Other species from the same genus
Other species from the same family

Follow us!

Washington State

Geranium robertianum

Family: Geraniaceae

Other Common Names: Robert geranium, stinky Bob
Weed class: B
Year Listed: 1998
Native to: Europe, Asia and Northern Africa
Is this Weed Toxic?:

not known to be

Why Is It a Noxious Weed?

It poses a threat to the forest understory and to plant diversity in the forests of Western Washington. It is capable of growing under a full, closed canopy. Where it occurs, there appears to be fewer native herbaceous species.

How would I identify it?

General Description

Herb Robert is both a winter and a spring annual or bienennial. It is a low growing plant that is hairy and shallowly rooted. Plants have a pungent odor when crushed.

Flower Description

Flowers have 5 pink petals.

Leaf description

The leaves are deeply dissected and light green. The foliage turns red in late fall.

Stem description

The stems are upright to spreading, hairy and turn red in high light conditions.

Fruit Seed Description

The fruit is a capsule. Seeds are brown and about 2 mm in length.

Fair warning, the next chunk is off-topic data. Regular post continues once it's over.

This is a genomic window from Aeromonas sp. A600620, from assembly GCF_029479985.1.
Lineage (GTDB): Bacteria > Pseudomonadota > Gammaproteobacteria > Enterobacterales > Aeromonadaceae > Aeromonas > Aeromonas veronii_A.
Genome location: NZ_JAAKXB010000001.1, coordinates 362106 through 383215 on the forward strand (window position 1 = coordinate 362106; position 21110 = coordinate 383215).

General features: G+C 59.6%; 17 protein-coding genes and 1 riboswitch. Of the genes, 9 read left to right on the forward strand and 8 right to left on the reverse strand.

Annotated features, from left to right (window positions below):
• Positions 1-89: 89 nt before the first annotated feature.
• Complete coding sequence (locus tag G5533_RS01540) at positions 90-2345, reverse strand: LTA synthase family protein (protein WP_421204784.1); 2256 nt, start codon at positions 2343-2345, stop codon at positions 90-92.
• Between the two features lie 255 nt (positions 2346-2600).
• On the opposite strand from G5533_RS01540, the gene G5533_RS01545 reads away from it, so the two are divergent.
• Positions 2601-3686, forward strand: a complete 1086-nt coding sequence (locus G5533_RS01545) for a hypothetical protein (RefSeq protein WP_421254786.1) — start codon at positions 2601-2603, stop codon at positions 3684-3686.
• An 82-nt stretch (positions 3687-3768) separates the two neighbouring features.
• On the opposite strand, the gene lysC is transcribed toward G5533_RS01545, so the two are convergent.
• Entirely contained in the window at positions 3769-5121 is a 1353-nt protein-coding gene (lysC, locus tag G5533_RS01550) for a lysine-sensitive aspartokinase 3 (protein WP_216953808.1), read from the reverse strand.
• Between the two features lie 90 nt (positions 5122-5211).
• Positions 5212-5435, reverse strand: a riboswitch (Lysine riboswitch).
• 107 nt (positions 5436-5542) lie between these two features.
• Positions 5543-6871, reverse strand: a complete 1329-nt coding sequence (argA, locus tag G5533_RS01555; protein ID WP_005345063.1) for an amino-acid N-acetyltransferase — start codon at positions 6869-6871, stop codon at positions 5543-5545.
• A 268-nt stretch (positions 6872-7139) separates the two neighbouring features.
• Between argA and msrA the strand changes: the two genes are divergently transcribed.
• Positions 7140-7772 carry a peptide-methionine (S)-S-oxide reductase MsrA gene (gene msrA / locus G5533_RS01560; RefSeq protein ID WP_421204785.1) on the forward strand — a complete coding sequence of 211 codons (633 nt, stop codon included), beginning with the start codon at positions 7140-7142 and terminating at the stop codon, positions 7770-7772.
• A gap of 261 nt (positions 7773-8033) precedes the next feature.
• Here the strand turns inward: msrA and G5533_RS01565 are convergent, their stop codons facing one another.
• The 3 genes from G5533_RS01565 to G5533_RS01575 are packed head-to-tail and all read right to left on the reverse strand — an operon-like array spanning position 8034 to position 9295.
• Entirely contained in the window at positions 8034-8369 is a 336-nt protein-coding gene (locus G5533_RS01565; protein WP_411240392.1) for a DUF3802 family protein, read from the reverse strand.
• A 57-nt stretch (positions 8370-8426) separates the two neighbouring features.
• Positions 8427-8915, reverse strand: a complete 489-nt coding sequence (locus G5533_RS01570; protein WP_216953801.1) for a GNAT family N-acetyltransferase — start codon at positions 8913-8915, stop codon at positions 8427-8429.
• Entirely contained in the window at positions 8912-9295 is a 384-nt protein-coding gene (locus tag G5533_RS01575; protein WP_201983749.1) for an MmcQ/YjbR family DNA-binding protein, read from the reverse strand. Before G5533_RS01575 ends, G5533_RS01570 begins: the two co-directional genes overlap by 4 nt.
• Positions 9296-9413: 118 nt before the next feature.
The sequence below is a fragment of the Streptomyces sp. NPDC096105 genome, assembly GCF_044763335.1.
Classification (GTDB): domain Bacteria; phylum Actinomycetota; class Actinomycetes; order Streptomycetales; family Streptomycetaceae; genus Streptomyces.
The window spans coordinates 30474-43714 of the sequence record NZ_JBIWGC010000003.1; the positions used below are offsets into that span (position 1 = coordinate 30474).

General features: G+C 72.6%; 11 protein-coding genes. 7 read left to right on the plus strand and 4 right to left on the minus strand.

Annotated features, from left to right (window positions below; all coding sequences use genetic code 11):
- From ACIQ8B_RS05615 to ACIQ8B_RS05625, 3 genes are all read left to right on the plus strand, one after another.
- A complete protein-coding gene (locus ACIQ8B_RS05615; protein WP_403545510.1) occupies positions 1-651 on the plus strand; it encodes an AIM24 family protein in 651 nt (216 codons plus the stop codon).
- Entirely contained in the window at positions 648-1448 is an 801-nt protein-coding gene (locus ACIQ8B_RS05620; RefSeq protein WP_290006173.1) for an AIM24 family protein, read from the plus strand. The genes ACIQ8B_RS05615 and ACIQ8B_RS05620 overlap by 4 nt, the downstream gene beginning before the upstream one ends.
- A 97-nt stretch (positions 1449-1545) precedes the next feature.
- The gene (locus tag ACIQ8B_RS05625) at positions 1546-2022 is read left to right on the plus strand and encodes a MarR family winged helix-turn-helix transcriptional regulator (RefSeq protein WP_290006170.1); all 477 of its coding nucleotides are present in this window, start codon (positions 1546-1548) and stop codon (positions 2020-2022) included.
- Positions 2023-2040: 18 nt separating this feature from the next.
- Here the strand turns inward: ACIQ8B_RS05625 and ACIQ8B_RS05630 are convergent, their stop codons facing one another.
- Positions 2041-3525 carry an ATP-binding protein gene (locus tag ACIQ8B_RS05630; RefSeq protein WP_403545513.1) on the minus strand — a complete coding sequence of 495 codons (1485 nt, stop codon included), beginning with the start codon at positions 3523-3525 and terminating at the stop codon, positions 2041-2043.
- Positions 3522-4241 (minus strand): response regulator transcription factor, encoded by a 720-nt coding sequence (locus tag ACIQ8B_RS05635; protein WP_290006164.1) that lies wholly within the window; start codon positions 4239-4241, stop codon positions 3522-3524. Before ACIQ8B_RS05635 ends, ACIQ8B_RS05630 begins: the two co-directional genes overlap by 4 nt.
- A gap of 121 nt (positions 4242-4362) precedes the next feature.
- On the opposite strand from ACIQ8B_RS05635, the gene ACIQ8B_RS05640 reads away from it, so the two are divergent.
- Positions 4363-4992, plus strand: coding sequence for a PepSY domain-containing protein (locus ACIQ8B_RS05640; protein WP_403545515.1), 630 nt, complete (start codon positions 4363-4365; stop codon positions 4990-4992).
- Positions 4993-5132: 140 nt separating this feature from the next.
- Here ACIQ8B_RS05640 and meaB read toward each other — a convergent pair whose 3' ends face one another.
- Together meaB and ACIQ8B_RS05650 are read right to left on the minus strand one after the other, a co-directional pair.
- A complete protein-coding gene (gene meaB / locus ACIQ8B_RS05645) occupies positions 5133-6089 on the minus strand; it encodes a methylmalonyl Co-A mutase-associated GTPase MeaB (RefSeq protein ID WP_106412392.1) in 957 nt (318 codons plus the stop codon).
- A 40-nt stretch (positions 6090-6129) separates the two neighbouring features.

Where does it grow?

Herb Robert is highly adaptable. It is found in moist forests with canopy closure and on dry rocky outcrops. It is also becoming a significant garden pest in some areas. It is found from sea level to mid-mountainous areas in both the Cascades and Olympics. Please click here to see a county level distribution map of herb-Robert in Washington.

How Does it Reproduce?

Herb Robert reproduces by seeds. The seeds are ejected in response to drying of the capsule. Reports indicate that they may be ejected as far as 15 to 20 feet from the mother plant.

How Do I Control It?

General Control Strategy

Herb Robert is fairly easy to hand pull. Herbicide is also generally effective.